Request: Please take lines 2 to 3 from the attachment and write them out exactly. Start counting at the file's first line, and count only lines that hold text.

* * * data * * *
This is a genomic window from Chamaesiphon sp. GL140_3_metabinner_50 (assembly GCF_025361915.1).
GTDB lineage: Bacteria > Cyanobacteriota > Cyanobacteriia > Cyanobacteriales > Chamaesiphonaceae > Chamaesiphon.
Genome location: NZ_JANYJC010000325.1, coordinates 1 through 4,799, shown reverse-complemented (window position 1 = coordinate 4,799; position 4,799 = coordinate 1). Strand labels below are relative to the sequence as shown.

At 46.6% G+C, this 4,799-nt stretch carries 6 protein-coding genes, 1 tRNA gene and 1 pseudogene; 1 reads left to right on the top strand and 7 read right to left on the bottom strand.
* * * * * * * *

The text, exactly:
GTDB lineage: Bacteria > Cyanobacteriota > Cyanobacteriia > Cyanobacteriales > Chamaesiphonaceae > Chamaesiphon.
Genome location: NZ_JANYJC010000325.1, coordinates 1 through 4,799, shown reverse-complemented (window position 1 = coordinate 4,799; position 4,799 = coordinate 1). Strand labels below are relative to the sequence as shown.